Soldier: BBC One documentary series shows Catterick Garrison new recruits in training
But a year on from passing out after his sixth-month training course, the teenager is clear and confident about his role in the infantry.
Now he’s preparing for the general public to see him being put through his paces in the new BBC One show, Soldier, which starts next week.
The five-part documentary series charts the lives of new recruits at the British Army’s Infantry Training Centre in Catterick, North Yorkshire, to see if they have what it takes to fight on the frontline.
The recruits tackle punishing obstacle courses, handle and fire weapons, and are shown how to kill at close quarters with the bayonet, the symbol of the infantry.
Under the watchful eyes of Sandhurst graduate Captain Nadir Wahab (who was promoted from Lieutenant during the show), Colour Sergeant Barry McIntosh, Corporal Philip White and Corporal Adam Bell, from Leeds, recruits must prove they have the skills and attitude required to make it in the Army.
Pte Stretton grew up in Manchester before moving to north Leeds, then heading to Catterick Garrison to take part in the training course aged just 17, meaning he was one of the youngest of the 45 new starters.
“I was studying plumbing and took a job at McDonald's over the summer, and decided it wasn't for me - nine to five, same stuff every day,” says Pte Stratton, now aged 19.
“I always wanted to join the Army, it just wasn’t something I thought I could do.”
Eventually, he did. But in the show, Pte Stretton considers returning to civilian life as a plumber.
“I think at first, it was just the feeling of regret, like ‘Oh I’m here now, I'm stuck here’. But it's something that I just came to terms with.
“It's one of my favourite things now, going out into the field. Obviously in training, it's a bit different, you’re being babied, you're constantly being watched to review your performance, whereas now, it's like, I'm actually here as a soldier doing my job. It’s something I'm quite passionate about.”
He has gone on to join the 2nd Battalion of The Royal Yorkshire Regiment, which is actually based in Chester, and has passed an anti-tank gunner course.
When he started training it was the little things he found challenging, like being independent, but in the first episode he is also seen having a moral dilemma about whether he could take a life in the line of duty.
He dicusses his concerns with commander Cpt Wahab, who praises Pte Stretton’s maturity but stresses that killing is something he might have to do as a soldier.
There will always be the possibility that he will be sent abroad to fight in the future. How does he feel about that?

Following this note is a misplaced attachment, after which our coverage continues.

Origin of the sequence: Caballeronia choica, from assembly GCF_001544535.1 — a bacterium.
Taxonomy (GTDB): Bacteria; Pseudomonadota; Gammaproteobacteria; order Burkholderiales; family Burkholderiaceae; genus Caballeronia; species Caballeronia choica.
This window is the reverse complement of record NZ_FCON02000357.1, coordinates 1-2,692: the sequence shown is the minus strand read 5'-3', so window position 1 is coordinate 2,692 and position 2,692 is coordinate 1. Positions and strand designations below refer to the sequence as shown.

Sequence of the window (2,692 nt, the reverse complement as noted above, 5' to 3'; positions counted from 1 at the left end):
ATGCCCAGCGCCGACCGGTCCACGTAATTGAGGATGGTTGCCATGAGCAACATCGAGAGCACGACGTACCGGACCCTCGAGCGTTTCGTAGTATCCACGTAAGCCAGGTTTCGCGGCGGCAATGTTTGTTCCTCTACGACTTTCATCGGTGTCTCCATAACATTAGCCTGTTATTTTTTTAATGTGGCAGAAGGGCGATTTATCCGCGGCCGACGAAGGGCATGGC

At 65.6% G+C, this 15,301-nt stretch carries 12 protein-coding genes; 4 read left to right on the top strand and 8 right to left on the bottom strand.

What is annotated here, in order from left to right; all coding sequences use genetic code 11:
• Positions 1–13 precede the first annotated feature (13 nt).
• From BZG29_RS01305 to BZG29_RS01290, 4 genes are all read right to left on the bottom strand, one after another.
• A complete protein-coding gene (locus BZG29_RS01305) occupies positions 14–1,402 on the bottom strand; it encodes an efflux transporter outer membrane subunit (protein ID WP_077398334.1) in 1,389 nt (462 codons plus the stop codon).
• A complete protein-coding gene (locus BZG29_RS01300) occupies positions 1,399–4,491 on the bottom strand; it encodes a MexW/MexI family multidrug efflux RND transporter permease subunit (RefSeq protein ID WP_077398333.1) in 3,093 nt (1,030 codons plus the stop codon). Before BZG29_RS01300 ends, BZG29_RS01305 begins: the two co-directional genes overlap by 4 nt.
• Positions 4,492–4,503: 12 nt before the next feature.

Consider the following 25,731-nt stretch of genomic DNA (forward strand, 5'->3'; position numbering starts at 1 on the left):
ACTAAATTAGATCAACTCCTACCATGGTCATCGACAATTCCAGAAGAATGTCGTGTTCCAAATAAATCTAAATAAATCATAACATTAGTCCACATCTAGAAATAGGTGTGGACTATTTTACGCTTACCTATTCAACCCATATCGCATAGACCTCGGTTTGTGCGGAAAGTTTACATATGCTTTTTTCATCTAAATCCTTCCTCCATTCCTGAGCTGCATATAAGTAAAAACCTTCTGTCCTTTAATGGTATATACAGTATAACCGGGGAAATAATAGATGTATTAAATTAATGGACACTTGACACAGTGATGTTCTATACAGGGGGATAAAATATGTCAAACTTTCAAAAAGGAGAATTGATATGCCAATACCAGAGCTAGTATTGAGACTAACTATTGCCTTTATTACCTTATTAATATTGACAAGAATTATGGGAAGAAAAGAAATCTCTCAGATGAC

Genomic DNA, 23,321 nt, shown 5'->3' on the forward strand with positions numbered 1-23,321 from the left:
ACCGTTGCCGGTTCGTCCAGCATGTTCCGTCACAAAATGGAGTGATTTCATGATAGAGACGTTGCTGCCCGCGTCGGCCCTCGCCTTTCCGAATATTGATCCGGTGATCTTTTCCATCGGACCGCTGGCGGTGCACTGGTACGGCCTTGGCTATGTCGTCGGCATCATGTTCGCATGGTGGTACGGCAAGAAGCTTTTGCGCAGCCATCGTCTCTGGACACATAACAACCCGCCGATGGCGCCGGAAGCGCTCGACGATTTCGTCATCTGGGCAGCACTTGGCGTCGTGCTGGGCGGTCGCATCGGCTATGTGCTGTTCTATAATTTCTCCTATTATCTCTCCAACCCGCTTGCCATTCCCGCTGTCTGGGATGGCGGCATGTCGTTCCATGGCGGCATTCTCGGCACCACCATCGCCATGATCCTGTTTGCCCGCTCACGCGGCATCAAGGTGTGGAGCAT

“I don't think too much about it,” Pte Stretton says when talking this month. “Obviously, when it comes to the time, that’s something I’ll think about and come to terms with but I think at the end of the day it's me and my mates or it's them - that's the sad reality of it.”
Viewers will also see Private Ethan Sherwood, 18, from Hull, who worked in a fish and chip shop and lived with his mother and sister, but joined the Army to meet new people.
Meanwhile, Private Olivia Hall-Beakhouse, 18, is from a military family and took the opportunity to join the infantry after frontline roles became available to women in 2018.
There is also Private Curtis Dryden, 21, who was spotted as a young footballer for a number of clubs from Middlesbrough to Aston Villa, but sadly, his dream didn’t come true, so has turned to the Army for a new career and some self-confidence.
Not all 45 recruits will make it through the course. What does Pte Stretton think it takes to complete the training?
“Obviously it helps to be strong and intelligent, and this, that and the other, but I think a lot of it's just mental resilience. If you fill your head with ‘Oh, I can't do this’, you’re never going to be able to do it, but if you say ‘I’m going to get through this’ and you focus on it, you may get through it.
“You'll show up on the first day and you'll kind of think, ‘He won't make it or she won't make it’, and people surprise you. They’ll find a way to surprise you.”
He adds: “I think that I definitely surprised myself. Looking at some of the stuff I've managed to accomplish and the stuff I do now, it just amazes me.”
Cpl Bell believes integrity is important. “If you get a recruit who's lying to you, that's a big no-no for me. Discipline is very important as well. If you get a recruit who is quite ill-disciplined and can't really change that, it can be quite hard for us to train them. Loyalty is vital too because teamwork is crucial when you're in the army. The army is just like one big team really. If a recruit can't work within a team, it's pretty frustrating for everybody.”
The show is intended to give unprecedented access to the soldiers’ training.
Cpt Wahab says: “The series provides a privileged insight into how we convert civilians into soldiers. It’s quite an insular community. There are guards on the gate, and no one can just walk in here and watch on a spare day off. So, this offers a unique view of the workings of basic training. It's been going on for 400 to 500 years, and it's changed massively over that time. But there are still some aspects that are probably very similar as well.”
The series starts on Thursday, October 5 at 9pm on BBC One and will run weekly. It will drop as a full box set on BBC iPlayer on the same day.